Maybe you can’t anything about taxes or the weather? But you can protect your truck from the threats and results of bad weather. Winter, spring, summer, and fall weather conditions can affect your truck’s finish, mechanics, and electronics.
There’s natural wear and tear, of course. But extremes can cost a lot and lower the vehicle’s value. Sun, rain, hail, snow, wind, sand, and humidity all impact a truck’s exterior and interior systems.
1. Bright Sun warms your days and urges you to vacation. But it also hurts any vehicle’s paint job. In time, unrelenting sun will crack, chip, and peel your finish away. Add some wind, and it’s like rubbing the truck with sandpaper.
If you cannot garage the truck, cover it with a tarp, or park it in deep shade, it will suffer in sunny dry climates. You can protect it with regular car, waxing, and compounding. But unless you can cover it in some shelter, it will suffer. State Farm recommends checking your cooling system. “The possibility of overheating greatly increases when fluid levels are below recommended levels. Regularly check motor oil, transmission fluid, power steering fluid, and brake fluid.”
2. Rain may bring spring flowers. But it also can damage your truck as it washes it “clean.”
Unfortunately, today’s rains pour through a polluted atmosphere bringing acids, granules, and other pollutants. As the acidic rain dries on paint surfaces, it scratches the finish. If you don’t deal with it immediately, you risk continuing damage.
As you know, water will find its way into wheel wells, engines, brake linings, and onto and under truck liners. That acidic content will cause rust and rot to metal and rubber. If it’s raining hard enough to stay indoors, you should keep your truck protected, too. Forcing a drive through deep water risks damage that reduces resale value for good.
Some water damage won’t appear until the odor gets to you. It seeps into insulation and apparently-sealed areas. Trapped into cavities behind headlights, tail lights, crankcases, air-conditioning, filters, and more. Cleaning won’t reach these places, so you must do what you can to reach and air dry those areas.
3. Hail is a frequent visitor to many regions. Locales will get hail even if they don’t get much snow. Hail is ice that often arrives in advance of severe storms. The hailstones will vary in size, but even the smallest can damage a vehicle’s paint finish. In areas with frequent hail storms, people will invest in hail damage insurance.
It can fall in the size of golf balls, large enough to damage windshields. The damage increases when strong winds power the storm. Such hail storms have damaged scores of vehicles in dealership lots. The larger hailstones will dent surfaces as well as scratch the finish. A truck or car cover will help, but only garaging will keep prevent the hail damage.
4. Snow is a way of life in many areas, and truck owners are happy to plow right through. But they should not underestimate the potential damage from snow. If you work or play in the snow, you still must take precautions.
Snow weighs a lot, so you should remove packed snow from the hood, roof, and truck bed before you take off. When you must remove snow, you should use warm gloves and a plastic scraper and shovel. Using metal equipment runs the risk of scratching the surface even if the equipment seems convenient.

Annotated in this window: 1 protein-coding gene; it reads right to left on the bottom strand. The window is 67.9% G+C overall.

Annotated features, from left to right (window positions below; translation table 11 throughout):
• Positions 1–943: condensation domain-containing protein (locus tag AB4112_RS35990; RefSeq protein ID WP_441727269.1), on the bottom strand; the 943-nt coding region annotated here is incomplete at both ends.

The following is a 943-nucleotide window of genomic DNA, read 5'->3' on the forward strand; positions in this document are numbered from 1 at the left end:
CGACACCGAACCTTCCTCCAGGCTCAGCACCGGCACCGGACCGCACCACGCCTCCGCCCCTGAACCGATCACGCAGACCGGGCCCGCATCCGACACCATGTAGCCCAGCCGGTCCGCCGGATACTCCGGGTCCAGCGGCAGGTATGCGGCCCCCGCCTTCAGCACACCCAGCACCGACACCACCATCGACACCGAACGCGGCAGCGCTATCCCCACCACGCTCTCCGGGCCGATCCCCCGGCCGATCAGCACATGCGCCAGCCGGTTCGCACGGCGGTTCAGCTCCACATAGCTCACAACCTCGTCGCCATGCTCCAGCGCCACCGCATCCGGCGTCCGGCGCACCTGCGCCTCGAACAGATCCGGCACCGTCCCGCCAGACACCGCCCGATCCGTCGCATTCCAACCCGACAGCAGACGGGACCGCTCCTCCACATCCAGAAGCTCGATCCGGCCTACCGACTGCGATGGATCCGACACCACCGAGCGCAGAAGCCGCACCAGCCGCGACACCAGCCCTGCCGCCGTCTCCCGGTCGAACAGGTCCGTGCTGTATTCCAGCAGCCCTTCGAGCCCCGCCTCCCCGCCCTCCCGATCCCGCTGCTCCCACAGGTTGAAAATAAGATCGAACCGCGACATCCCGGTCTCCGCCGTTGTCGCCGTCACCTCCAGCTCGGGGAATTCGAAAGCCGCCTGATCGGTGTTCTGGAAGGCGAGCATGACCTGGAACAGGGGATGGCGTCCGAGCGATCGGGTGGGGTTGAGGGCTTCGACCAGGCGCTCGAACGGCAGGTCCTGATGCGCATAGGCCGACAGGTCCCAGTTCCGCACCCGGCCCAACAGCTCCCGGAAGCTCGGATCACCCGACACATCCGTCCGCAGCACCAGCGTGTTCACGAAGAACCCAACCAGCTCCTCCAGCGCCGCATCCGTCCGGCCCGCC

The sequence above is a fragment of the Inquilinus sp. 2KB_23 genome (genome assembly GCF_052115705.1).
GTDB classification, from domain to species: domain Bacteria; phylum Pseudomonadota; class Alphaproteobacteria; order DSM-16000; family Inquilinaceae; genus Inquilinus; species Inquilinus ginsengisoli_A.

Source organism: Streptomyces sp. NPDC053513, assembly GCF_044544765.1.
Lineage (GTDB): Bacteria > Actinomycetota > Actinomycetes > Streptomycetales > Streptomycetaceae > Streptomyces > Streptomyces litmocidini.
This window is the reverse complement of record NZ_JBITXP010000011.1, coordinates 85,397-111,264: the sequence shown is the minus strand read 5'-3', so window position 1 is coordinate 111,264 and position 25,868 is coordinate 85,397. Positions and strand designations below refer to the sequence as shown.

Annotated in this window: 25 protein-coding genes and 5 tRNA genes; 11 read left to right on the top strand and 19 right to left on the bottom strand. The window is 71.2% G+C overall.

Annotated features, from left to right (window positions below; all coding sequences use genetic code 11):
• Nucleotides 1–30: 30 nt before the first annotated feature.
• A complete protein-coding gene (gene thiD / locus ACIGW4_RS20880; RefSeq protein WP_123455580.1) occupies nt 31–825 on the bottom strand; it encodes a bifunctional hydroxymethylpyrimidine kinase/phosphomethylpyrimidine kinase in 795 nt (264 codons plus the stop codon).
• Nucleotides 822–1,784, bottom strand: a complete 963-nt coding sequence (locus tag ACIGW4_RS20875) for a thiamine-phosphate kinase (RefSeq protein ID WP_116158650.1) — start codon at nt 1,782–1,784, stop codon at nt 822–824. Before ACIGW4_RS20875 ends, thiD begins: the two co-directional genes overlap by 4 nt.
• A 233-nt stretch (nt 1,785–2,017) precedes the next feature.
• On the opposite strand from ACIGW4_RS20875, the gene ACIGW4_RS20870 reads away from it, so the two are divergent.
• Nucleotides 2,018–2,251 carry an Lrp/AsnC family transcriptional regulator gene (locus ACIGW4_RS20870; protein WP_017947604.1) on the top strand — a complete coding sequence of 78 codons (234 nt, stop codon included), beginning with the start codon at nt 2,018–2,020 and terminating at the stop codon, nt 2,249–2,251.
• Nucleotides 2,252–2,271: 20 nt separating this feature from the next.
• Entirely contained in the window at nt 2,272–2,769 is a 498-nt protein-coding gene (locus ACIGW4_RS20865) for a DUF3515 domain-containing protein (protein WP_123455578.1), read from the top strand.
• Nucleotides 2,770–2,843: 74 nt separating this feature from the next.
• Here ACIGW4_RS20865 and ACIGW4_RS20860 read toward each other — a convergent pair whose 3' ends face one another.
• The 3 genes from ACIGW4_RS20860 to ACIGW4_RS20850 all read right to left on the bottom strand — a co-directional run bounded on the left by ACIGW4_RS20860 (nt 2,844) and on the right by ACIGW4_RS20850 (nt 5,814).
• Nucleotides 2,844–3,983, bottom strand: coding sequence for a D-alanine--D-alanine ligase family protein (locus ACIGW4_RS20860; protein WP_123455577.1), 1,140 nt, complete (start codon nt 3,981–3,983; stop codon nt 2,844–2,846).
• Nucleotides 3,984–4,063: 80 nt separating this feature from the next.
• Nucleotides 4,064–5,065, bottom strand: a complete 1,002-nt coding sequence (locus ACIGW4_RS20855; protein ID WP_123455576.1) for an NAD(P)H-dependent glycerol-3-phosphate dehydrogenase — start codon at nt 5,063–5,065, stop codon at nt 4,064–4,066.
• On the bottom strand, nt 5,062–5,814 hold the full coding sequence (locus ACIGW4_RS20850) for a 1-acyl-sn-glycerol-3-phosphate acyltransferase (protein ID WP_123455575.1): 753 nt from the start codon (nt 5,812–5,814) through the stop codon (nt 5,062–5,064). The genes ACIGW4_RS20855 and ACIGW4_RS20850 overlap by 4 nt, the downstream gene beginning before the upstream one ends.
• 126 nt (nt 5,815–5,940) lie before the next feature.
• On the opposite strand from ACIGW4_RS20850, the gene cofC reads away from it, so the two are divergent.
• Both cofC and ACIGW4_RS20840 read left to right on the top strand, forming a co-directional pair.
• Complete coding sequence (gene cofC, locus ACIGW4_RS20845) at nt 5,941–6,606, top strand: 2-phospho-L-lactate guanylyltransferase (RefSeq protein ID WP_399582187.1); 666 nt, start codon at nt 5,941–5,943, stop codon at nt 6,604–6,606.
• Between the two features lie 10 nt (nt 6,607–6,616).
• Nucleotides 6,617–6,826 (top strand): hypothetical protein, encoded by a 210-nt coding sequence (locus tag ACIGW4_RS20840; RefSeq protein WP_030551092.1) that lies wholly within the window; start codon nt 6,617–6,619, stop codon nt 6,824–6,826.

Some storms will coat the vehicle with ice before the snow builds up. You might be tempted to slide the ice off, but you should carefully remove it by hand and cast it aside. The smarter way to handle things is to run the vehicle for a while with the heater on to warms the glass and metal surfaces. The latest vehicles allow you to turn the truck on remotely while you wait in the comfort of your home, office, or garage.
5. Sand is a nightmare in the state of the Southwest with some areas prone to frequent sandstorms. After a Dust Storm, you must check your truck inside and out. A sandstorm throws pebbles, stones, and other debris against the windshield causing scratches and pits requiring repair and replacement.
In such a storm or riding the beach, sand dunes, or construction sites, sand hits the truck from every direction. It can reach anywhere water does. But you must check the undercarriage, tires, radiator, grills, belts, and filters, and tires. If work requires using the truck in such conditions, you should have it checked thoroughly as often as once a month. Still, with an urethane or polyurethane sprayed in truck bed lining like the products shown on this website, you can assure yourself some peace of mind in the face of Mother Nature.
6. Humidity may not seem a major threat. But humidity is airborne water. Coupled with the heat of summer, it will make you run the engine hotter. That requires more frequent lubrication and oil changes.
Running hot puts demands on the air conditioning system, transmission, power-steering, and brake fluids. And, you must remember the antifreeze isn’t just for winter. It manages the engine temperature in all kinds of weather. In sweltering climates, high humidity can create condensation and rust on metal parts and mildew in padded or insulated areas. These are all concerns you should monitor.
When nature threatens
There are only two choices when weather threatens your truck. You either prepare for it or you don’t. You must take some of this to heart if you want to drive safely and retain the vehicle’s value.
Popular Mechanics, for instance, points out “If you live anywhere north of the Mason-Dixon line, it’s probably worthwhile to invest in winter tires.” But they go onto say you shouldn’t skimp on the expense.
Trucks don’t sell cheap. If you want to secure and retain the performance and resale value of yours. A truck can be a work vehicle, office, or pride and joy. So it takes preventive care and follow up service to withstand the forces of nature!